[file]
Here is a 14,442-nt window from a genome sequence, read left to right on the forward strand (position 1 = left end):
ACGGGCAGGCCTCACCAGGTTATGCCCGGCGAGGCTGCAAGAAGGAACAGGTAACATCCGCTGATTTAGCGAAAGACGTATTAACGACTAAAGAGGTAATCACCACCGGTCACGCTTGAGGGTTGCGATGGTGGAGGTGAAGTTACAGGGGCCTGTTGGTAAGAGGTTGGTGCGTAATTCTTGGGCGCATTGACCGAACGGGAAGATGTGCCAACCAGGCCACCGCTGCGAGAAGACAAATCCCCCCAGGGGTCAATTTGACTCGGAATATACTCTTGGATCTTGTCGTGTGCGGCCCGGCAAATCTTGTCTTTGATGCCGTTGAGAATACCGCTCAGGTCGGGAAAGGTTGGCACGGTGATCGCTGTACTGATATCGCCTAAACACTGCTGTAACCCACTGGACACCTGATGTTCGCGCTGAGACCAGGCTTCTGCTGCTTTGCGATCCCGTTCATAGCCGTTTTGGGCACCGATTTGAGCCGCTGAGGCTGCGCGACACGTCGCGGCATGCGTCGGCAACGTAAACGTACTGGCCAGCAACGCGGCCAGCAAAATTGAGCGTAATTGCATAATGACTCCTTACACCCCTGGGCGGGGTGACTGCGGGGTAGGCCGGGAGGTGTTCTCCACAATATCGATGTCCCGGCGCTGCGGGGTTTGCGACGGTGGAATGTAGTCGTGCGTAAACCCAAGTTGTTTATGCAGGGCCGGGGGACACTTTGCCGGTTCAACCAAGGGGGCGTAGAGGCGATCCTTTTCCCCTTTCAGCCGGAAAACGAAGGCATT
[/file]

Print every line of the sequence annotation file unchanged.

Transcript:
Here is a 14,442-nt window from a genome sequence, read left to right on the forward strand (position 1 = left end):
ACGGGCAGGCCTCACCAGGTTATGCCCGGCGAGGCTGCAAGAAGGAACAGGTAACATCCGCTGATTTAGCGAAAGACGTATTAACGACTAAAGAGGTAATCACCACCGGTCACGCTTGAGGGTTGCGATGGTGGAGGTGAAGTTACAGGGGCCTGTTGGTAAGAGGTTGGTGCGTAATTCTTGGGCGCATTGACCGAACGGGAAGATGTGCCAACCAGGCCACCGCTGCGAGAAGACAAATCCCCCCAGGGGTCAATTTGACTCGGAATATACTCTTGGATCTTGTCGTGTGCGGCCCGGCAAATCTTGTCTTTGATGCCGTTGAGAATACCGCTCAGGTCGGGAAAGGTTGGCACGGTGATCGCTGTACTGATATCGCCTAAACACTGCTGTAACCCACTGGACACCTGATGTTCGCGCTGAGACCAGGCTTCTGCTGCTTTGCGATCCCGTTCATAGCCGTTTTGGGCACCGATTTGAGCCGCTGAGGCTGCGCGACACGTCGCGGCATGCGTCGGCAACGTAAACGTACTGGCCAGCAACGCGGCCAGCAAAATTGAGCGTAATTGCATAATGACTCCTTACACCCCTGGGCGGGGTGACTGCGGGGTAGGCCGGGAGGTGTTCTCCACAATATCGATGTCCCGGCGCTGCGGGGTTTGCGACGGTGGAATGTAGTCGTGCGTAAACCCAAGTTGTTTATGCAGGGCCGGGGGACACTTTGCCGGTTCAACCAAGGGGGCGTAGAGGCGATCCTTTTCCCCTTTCAGCCGGAAAACGAAGGCATT